Events such as the Colombia mudslide, the recent Peru floods, and last October’s Hurricane Matthew in Haiti, highlight the need to address the underlying social and economic forces that place human settlements at risk.
In total, 200 tents with the capacity of 1,000 people were set up in Mocoa. However, many of the affected families are staying with relatives and friends, which makes it difficult for them to access humanitarian aid.
Severe drought, flooding, heavy rains and temperature rises are all known effects of El Niño that can lead to food insecurity and malnutrition, disease outbreaks, acute water shortages, and disruption of health services.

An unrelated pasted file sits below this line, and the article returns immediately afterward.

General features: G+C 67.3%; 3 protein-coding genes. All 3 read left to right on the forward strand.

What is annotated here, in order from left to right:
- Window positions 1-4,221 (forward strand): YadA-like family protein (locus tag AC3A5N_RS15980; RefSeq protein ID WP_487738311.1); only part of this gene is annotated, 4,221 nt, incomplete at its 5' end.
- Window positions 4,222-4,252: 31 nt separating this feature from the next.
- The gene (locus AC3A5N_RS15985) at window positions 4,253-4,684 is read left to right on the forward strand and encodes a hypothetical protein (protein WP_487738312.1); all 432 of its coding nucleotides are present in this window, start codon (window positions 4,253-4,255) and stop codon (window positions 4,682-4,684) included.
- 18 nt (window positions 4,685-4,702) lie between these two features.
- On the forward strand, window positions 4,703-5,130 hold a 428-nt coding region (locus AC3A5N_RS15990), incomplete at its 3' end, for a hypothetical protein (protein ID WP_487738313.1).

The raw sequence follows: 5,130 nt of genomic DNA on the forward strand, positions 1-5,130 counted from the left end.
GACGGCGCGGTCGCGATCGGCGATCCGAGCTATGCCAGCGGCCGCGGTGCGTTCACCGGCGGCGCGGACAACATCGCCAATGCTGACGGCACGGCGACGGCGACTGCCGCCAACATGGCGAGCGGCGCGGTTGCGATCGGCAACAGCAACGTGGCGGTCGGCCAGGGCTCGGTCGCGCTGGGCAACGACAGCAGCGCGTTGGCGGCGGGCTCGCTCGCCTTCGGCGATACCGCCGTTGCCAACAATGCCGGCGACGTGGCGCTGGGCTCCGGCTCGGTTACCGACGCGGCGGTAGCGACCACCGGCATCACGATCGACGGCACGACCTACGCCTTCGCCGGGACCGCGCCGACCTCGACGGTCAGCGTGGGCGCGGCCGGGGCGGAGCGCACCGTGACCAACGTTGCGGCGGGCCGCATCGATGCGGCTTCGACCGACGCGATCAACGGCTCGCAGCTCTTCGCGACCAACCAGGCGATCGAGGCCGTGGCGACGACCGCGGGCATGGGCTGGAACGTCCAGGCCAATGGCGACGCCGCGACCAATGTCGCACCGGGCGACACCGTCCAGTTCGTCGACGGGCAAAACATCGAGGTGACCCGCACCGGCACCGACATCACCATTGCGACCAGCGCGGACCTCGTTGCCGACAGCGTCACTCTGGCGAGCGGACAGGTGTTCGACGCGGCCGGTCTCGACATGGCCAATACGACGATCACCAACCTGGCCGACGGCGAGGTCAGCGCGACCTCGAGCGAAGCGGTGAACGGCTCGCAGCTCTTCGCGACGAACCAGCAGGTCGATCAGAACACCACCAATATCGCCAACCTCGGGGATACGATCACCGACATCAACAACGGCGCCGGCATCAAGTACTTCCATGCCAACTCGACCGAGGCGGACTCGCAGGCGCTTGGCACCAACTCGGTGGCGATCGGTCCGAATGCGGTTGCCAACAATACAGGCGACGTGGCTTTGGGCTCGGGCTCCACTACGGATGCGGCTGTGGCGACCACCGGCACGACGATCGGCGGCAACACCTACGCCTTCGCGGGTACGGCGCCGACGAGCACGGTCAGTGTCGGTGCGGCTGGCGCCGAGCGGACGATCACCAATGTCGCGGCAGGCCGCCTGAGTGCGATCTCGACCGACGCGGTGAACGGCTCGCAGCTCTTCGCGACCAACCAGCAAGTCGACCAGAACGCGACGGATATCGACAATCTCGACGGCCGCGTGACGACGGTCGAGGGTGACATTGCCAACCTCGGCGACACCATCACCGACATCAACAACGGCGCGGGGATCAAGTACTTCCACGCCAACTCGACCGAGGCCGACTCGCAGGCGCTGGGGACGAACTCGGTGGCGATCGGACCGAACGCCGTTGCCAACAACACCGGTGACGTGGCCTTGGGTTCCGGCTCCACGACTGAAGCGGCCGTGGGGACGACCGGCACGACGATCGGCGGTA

Almost a year after being battered by floods, Malawi has launched a peer review of its disaster preparedness policies and actions with an initial assessment by specialists from Mozambique, SA and Zimbabwe.
Malawi’s most severe food crisis in a decade is a result of drought, late and erratic rains during the last farming season, and the extensive floods that destroyed homes, farm land and crops in southern districts earlier this year.